Seven albums in two years, all funded by his fans. Is Ginger Wildheart an example of the future of the music industry? I don’t know, but I’m definitely not complaining about it. Those of us who are on the wagon have already got our hands on the most recent Pledge funded Ginger album, Albion, which see’s him returning to the studio with the band he has been touring with for the last few years.
“Drive” opens up this album in classic Ginger style. Those who have 100%/555% will recognise a return to that sound and it’s brilliantly done. However, it quickly becomes clear that Ginger isn’t resting on his laurels, “Cambria” explodes in a way that will remind you of the Mutation albums he released last year, before going back to one of those classic Ginger Wildheart rock and roll choruses. In that song I think this album is summed up. This is a culmination of the last few years of work by Ginger. He’s done rock, pop and metal and now he’s doing them all together and proving that it works.
From here on in it’s just song after song, “The Road to Apple Cross” has a jarring riff which Ginger barks over the top of. Before “The Order of the Dog” opens slow and atmospheric as Ginger sings “I’m just so tired, I didn’t sleep too well.” In the rest of the album you have the bonkers title track which closes us out with over ten minutes of sprawling epicness, sitting on the same CD as the bouncy dance along rock of “I Need You” and the burst of angry attitude that is “Capital Anxiety”.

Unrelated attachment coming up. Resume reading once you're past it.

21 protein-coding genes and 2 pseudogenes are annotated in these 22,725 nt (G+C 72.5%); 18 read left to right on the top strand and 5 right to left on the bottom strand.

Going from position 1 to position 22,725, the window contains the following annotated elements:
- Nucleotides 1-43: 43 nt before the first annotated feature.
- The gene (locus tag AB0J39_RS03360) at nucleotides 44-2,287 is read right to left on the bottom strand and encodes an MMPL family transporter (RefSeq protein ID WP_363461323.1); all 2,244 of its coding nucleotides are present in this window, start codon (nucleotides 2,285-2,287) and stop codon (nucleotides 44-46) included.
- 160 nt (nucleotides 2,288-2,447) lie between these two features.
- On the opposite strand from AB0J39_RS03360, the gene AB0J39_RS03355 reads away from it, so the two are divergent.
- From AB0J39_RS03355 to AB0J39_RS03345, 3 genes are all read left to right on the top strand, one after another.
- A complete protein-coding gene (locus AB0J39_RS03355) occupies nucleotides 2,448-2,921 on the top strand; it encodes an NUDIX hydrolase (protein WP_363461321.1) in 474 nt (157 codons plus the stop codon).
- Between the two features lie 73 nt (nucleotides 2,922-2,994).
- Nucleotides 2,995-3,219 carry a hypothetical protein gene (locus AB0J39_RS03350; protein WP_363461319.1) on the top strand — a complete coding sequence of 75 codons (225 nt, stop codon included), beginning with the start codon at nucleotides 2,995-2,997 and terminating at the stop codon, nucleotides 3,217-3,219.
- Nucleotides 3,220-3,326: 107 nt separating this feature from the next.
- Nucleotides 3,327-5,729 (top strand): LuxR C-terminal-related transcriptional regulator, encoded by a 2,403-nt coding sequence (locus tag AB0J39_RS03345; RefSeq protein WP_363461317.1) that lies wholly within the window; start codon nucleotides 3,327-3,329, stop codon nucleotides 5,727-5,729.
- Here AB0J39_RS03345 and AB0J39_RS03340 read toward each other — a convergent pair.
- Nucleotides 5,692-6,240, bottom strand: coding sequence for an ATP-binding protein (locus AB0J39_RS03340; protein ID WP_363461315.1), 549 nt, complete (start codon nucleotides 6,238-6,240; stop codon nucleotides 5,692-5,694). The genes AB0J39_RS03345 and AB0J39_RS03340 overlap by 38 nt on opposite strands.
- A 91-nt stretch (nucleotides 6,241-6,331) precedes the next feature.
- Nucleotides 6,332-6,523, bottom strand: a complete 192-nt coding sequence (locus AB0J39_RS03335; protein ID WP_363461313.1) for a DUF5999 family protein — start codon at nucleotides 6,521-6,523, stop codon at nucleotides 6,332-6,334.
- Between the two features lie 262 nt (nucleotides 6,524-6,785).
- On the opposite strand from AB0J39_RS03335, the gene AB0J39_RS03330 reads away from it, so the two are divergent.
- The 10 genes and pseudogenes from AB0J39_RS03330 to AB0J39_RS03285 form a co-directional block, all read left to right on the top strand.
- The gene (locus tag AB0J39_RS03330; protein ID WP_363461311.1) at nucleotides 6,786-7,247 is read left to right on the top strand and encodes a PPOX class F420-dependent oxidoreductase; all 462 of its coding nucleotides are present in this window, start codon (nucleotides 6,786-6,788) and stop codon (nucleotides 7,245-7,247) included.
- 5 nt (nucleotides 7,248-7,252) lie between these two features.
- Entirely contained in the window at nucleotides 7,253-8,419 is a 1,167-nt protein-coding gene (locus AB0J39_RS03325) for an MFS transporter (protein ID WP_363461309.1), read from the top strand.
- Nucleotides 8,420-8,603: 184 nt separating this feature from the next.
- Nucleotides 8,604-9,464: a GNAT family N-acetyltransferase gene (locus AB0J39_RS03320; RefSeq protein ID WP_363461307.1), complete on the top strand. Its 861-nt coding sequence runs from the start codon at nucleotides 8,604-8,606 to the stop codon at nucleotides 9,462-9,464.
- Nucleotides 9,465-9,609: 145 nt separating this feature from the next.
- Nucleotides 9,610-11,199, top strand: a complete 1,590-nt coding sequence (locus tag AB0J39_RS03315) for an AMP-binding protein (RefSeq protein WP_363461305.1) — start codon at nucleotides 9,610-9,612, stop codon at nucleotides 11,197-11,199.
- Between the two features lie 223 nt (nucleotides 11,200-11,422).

It’s easy to just focus on Ginger on these releases but to do so is missing out on the incredible band that surrounds him. The riffs throughout this album are perfect, they’re filled with crunch and oomph and even when they are being deliberately jarring they don’t ever stop being catchy and bouncy. While Victoria Liedtke continues to prove herself as Ginger’s secret weapon. Anyone who has seen the band live is probably already in love with her, but on the likes of “Creepers” she shows just how fantastic a vocalist she is.
This album has so much going on in it that if I was to continue I’d be talking all day. It’s fantastically complicated while at the same time full of bouncy riffs and sing along choruses. Ginger has that fantastic ability to make music that is both interesting and fun and to never forget that that’s exactly what music should be. As far as I know you can still pledge on this album and get the whole thing (I am reviewing the Pledge edition, I believe a slightly shorter version will be released to the general public) and quite frankly I don’t see why you wouldn’t be rushing off to do that right now.